I am like the Little Red Hen. I tend to do everything myself – such as developing this blog. I am spending hours knowing someone else could do it quicker, I like being in control too much to hire someone. I have long range plans for this blog. It is the platform for me to reach out, to share with more people. There are a lot of conversations going on in our world, and I want to be a part of some of the conversations. I can see me in ten years still developing this blog. I want to do online what I do in person – which is connect and interact with people. I am enthused thinking of how many connections can be made on this blog. They will be as authentic and honest as we make them. I love making connections for myself and others. Embraces and smiles are basic human needs. Those I can not provide online, but I can connect with you as you can with me and others. The older I get the more I realize how much I have to share. You will find a lot of it here. Browse the blog. You will find 100 more posts, songs, videos, photos, art, and so much more.. Read and listen – get to know me. Link https://stephaniecbrown.com on your social media. If you find something here you like, share on social media or invite others in some way. Help me make Stephaniecbrown.com a great place to be. Interact with me.

That’s all for tonight. Hopefully I will get back on schedule with Wednesday and Saturday posts. In the meantime, I will continue tweaking. How do you like what you see. I do not yet. Give me some feedback.

Posted in Muscle Shoals Music, Stephanie C Brown - Songwriter and Catalyst

Songwriting – Craft or Art?

(August 23, 2021 disclaiimer : I do not stand behind this except as what seemed true on that day)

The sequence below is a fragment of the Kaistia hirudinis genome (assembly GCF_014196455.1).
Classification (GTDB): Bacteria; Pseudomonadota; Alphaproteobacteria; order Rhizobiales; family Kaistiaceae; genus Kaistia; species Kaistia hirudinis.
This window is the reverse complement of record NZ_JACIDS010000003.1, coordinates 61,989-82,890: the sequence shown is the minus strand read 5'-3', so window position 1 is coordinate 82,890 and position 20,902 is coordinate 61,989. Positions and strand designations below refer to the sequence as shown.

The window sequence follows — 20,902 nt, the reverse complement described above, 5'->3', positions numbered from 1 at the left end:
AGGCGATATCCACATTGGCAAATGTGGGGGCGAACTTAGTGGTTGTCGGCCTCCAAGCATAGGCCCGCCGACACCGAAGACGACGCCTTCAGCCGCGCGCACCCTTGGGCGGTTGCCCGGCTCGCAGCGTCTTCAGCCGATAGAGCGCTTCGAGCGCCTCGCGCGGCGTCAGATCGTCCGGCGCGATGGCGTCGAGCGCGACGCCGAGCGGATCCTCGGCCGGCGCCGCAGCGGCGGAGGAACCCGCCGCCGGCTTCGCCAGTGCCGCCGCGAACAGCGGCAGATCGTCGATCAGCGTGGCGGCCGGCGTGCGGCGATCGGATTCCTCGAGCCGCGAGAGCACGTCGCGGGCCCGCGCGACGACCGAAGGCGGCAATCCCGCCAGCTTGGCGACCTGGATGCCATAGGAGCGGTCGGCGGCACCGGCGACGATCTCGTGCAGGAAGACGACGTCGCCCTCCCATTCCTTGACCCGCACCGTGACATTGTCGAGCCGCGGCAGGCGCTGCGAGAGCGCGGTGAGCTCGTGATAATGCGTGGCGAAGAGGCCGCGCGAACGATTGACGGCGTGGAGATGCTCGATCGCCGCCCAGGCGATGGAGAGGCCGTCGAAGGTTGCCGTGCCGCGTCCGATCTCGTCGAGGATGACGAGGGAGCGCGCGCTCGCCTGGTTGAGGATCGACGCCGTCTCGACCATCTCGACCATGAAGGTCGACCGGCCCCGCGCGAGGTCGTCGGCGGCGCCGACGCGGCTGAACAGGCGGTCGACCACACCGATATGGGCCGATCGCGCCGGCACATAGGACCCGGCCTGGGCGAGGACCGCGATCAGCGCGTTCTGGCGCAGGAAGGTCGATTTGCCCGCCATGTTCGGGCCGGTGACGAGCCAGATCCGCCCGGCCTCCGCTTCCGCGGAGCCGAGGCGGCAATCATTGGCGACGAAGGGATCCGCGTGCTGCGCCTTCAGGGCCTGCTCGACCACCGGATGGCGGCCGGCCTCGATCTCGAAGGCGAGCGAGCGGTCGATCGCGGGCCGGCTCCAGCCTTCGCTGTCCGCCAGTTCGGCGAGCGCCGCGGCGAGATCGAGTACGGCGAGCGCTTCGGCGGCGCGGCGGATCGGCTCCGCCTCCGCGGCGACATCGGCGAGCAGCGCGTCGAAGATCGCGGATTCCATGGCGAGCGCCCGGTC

All songs are not created equal. I should know. I have been writing songs more years than some of my cowriters are old. I am seventy five. I started writing in my mid-thirties. Do that math! I know the rules well enough to follow them or break them. Like carpenters who can make square boxes after learning to make one square box, songwriters can write songs once they learn the basics of combining words and melodies. According to Harlan Howard, country music’s songwriting legend, three chords and the truth is all you need to write a great song. For a blues song, you need less than that. I cowrite as many as four songs a week in different genres with songwriters much more skilled than I in structure. I regularly write with seven different co-writers: Mark Narmore, Sandy Carroll, CoCo O’Conner, Will McFarlane, ElizaBeth Hill, Taylor Grace, and Mitch Mann in varying combinations. We write many genres, some simple and some complex. I am confident in saying we are not going to write a bad song – unless we want to. That is the only claim I will make. We control craft but not art.